Late Roman Empire

Events

Life of Virgil

70 B.C. - 19 B.C.

Virgil was the writer of The Aeneid, an epic poem that was designed to rival the work of the greek poet Homer. Virgil wrote in The Aeneid that the founders of Rome were the survivors of the destruction of Troy.

Pax Romana

27 BC - 180 AD

The Pax Romana, or the Roman peace, was the "Golden Age" of the Roman empire . Rome's rule brought peace and prosperity to all the surrounding areas during this time. Rome was the largest it had ever been or would be, there was very little conflict, and the economy was at a peak.

Reign of Augustus

27 B.C. - 14 A.D.

Augustus Caesar, the adopted son of Julius Caesar, came to power in 27 B.C. He gradually assumed full power of the government, making the senate obsolete. Augustus also widened Rome's borders on all sides as well as adding Egypt to the empire. Augustus felt that morals were declining in Rome, so he issued new laws to combat this such as making adultery a criminal offense. Overall, Augustus did good things for Rome's foreign and domestic policy, and set up the imperial cult and the status of the Roman Emperor.

Life of the Apostle Paul

5 AD - 67 AD

The Apostle Paul, one of the most influential Christians of all time, converted to Christianity on the side of a road on the way to Damascus, where he was traveling to persecute Christians. Jesus came to him and blinded him, asking "Saul, Saul, why do you persecute me?"-Acts 9:4. He then was blinded for the next few days until the blindness was cured by a Christian in Damascus and Saul's name was changed to Paul. Paul proceeded to spread the message of Jesus all over the empire, even taking it to Rome itself. Paul was arrested and jailed numerous times, but when he was jailed he proceeded to write letters to churches that now make up the bulk of the new testament. Paul was eventually executed by emperor Nero in 67 A.D.

Life of Tacticus

56 A.D. - 120 A.D.

Tacticus was a Roman historian who lived from 56 AD to 120 AD. He is widely considered to be the greatest historian of the Roman empire, but he wrote with some bias, as he believed that history had a moral purpose, and was disgusted with the upper-class Romans of his day. His main works covered the events between the reign of Tiberius and the assassination of Domitian. He also provides information about the early Germans, but those writings show bias, since Tacticus wanted to portray the Germans as noble savages, so as to compare them to the upper-class Romans.

Eruption of Mt. Vesuvius

79 AD

In 79 A.D., Mount Vesuvius erupted in southern Italy, completely destroying the wealthy Roman town of Pompeii. The entire town was buried in ashes, almost perfectly preserving the entire city. This was an amazing archaeological find that gave a great look into daily Roman life.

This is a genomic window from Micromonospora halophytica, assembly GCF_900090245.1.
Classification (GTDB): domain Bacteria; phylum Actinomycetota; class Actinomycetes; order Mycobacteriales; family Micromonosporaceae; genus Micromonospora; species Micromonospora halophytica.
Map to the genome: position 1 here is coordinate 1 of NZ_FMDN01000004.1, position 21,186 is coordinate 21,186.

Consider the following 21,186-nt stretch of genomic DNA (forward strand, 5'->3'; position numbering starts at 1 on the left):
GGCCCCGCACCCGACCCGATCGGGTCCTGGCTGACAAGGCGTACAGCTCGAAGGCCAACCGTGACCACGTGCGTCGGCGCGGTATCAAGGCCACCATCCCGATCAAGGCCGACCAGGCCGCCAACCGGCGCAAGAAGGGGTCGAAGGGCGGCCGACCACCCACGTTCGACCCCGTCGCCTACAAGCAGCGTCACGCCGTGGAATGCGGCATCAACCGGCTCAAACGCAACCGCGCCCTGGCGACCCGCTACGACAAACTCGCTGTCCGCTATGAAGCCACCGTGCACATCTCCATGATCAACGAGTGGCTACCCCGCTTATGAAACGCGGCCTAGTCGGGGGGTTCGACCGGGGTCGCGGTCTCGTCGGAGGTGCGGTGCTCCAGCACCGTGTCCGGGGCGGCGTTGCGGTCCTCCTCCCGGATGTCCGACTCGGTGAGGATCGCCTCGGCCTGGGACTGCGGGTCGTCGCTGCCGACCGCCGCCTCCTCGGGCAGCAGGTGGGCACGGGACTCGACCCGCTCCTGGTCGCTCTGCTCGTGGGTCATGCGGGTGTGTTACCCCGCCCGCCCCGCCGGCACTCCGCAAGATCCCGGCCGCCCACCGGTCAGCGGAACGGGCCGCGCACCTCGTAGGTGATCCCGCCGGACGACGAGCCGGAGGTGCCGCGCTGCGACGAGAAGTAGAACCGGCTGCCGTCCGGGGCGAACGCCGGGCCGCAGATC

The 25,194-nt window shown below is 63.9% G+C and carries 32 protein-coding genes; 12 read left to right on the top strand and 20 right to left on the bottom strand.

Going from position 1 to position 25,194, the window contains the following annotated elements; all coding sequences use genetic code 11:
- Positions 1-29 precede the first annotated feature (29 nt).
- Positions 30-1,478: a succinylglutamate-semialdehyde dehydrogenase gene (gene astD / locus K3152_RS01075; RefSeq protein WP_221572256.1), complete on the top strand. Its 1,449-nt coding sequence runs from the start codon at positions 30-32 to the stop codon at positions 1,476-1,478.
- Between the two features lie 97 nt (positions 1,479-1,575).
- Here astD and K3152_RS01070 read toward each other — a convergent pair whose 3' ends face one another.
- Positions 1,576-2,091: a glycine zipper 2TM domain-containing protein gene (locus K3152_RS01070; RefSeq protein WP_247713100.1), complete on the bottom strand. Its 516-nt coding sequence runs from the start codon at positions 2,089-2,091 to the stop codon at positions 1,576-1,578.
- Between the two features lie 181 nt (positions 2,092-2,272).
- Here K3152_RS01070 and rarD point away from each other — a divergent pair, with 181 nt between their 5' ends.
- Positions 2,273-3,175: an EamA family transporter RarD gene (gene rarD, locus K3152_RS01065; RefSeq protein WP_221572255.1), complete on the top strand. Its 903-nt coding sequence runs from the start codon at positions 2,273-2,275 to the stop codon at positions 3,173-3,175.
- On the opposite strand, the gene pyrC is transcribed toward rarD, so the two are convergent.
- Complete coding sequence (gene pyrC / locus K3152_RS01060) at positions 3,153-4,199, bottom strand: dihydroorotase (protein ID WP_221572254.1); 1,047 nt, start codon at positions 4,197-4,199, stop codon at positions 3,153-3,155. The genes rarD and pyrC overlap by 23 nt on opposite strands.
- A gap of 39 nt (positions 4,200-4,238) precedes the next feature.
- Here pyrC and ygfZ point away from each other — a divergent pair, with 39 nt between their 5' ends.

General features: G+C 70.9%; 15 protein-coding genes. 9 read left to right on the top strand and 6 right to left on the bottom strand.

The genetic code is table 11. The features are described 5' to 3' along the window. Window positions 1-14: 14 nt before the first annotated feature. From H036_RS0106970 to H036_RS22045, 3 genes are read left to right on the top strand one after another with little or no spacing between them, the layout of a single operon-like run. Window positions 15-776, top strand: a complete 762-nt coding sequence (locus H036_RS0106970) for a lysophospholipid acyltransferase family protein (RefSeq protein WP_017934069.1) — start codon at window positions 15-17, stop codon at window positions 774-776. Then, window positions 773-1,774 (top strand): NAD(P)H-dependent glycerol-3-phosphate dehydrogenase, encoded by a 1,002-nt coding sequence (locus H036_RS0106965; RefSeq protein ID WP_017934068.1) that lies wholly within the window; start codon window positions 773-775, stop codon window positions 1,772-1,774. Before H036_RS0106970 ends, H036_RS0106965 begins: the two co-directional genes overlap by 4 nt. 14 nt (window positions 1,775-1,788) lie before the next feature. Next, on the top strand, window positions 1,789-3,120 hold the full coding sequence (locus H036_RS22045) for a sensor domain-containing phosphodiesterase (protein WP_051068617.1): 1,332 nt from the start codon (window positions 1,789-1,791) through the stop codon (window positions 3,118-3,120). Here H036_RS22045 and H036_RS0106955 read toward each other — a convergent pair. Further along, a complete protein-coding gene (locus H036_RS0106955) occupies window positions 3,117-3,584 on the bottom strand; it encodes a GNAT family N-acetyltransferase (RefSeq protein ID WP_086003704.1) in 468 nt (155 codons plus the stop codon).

Reign of Marcus Aurelius

161 - 180

Marcus Aurelius was the last of the five good emperors, and the final emperor in the Pax Romana period. He was a philosopher king, being heavily influenced by Stoicism and saw Stoic duty as a religious duty as well. Like the other four good emperors, he was loved by his citizens and governed well, keeping Rome peaceful and prosperous.

Antione plague

165 - 180

The plague ravaged Rome from 165 to 180 A.D., dealing huge blows to the Roman economy and military, and cutting the population by as much as one third. Food production went down, due to the plague killing farmers, barbarians raiding their fields, and the Roman armies defending against the barbarians also raiding the same fields. Roman soldiers and commanders would confiscate farmer's food and livestock for themselves and their men, leaving the farmers with nothing. The Antione plague was the first step in the long, slow, implosion of Rome.

Life of Emperor Constantine

272 - 337

Emperor Constantine came to power in western Rome in 312 A.D., but did not control the eastern half until 324. He completed the slow process of the emperors gaining power that Augustus began, and had absolute power to the point of his word being law. The three things Constantine is famous for are converting to Christianity, which he did before a battle in 312. The second thing he is most famous for is issuing the Edict of Milan, which ended the persecution of Christians across the empire. The final action that completes Emperor Constantine's legacy is the building of Constantinople, which would eventually become the capital of Rome and be rich and powerful for a thousand years afterward.

Edict of Milan

313 AD

The Edict of Milan was an edict issued by emperor Constantine in 313 A.D. that officially permitted Christianity in the Roman Empire. This stopped all persecution and allowed Christians to teach and preach openly without fear of death. Christianity began to spread even faster after the edict was issued, and the Roman emperors, Constantine included, began to participate in church issues such as Arianism.